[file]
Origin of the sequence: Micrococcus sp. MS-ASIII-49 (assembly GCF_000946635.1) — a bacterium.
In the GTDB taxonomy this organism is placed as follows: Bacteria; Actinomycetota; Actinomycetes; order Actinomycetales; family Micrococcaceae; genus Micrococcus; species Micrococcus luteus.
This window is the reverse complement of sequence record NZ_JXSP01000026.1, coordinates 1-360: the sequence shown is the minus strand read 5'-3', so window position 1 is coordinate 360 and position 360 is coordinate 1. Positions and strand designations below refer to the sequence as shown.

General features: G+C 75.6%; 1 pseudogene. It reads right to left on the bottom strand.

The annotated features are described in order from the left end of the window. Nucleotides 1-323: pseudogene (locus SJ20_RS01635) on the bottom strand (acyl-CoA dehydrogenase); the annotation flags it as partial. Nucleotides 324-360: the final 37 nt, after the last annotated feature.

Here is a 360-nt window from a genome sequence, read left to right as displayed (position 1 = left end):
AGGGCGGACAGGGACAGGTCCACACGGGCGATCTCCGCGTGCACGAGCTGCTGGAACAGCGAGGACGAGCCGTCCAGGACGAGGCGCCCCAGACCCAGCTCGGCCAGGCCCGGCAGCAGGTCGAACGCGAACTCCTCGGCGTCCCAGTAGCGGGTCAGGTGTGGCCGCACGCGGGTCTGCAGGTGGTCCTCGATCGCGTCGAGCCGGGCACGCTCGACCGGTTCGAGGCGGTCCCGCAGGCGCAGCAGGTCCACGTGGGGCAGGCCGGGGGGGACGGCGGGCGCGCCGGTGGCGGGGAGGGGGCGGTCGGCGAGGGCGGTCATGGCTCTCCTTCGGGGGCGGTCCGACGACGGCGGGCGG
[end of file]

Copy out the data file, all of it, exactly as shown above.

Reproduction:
Origin of the sequence: Micrococcus sp. MS-ASIII-49 (assembly GCF_000946635.1) — a bacterium.
In the GTDB taxonomy this organism is placed as follows: Bacteria; Actinomycetota; Actinomycetes; order Actinomycetales; family Micrococcaceae; genus Micrococcus; species Micrococcus luteus.
This window is the reverse complement of sequence record NZ_JXSP01000026.1, coordinates 1-360: the sequence shown is the minus strand read 5'-3', so window position 1 is coordinate 360 and position 360 is coordinate 1. Positions and strand designations below refer to the sequence as shown.

General features: G+C 75.6%; 1 pseudogene. It reads right to left on the bottom strand.

The annotated features are described in order from the left end of the window. Nucleotides 1-323: pseudogene (locus SJ20_RS01635) on the bottom strand (acyl-CoA dehydrogenase); the annotation flags it as partial. Nucleotides 324-360: the final 37 nt, after the last annotated feature.

Here is a 360-nt window from a genome sequence, read left to right as displayed (position 1 = left end):
AGGGCGGACAGGGACAGGTCCACACGGGCGATCTCCGCGTGCACGAGCTGCTGGAACAGCGAGGACGAGCCGTCCAGGACGAGGCGCCCCAGACCCAGCTCGGCCAGGCCCGGCAGCAGGTCGAACGCGAACTCCTCGGCGTCCCAGTAGCGGGTCAGGTGTGGCCGCACGCGGGTCTGCAGGTGGTCCTCGATCGCGTCGAGCCGGGCACGCTCGACCGGTTCGAGGCGGTCCCGCAGGCGCAGCAGGTCCACGTGGGGCAGGCCGGGGGGGACGGCGGGCGCGCCGGTGGCGGGGAGGGGGCGGTCGGCGAGGGCGGTCATGGCTCTCCTTCGGGGGCGGTCCGACGACGGCGGGCGG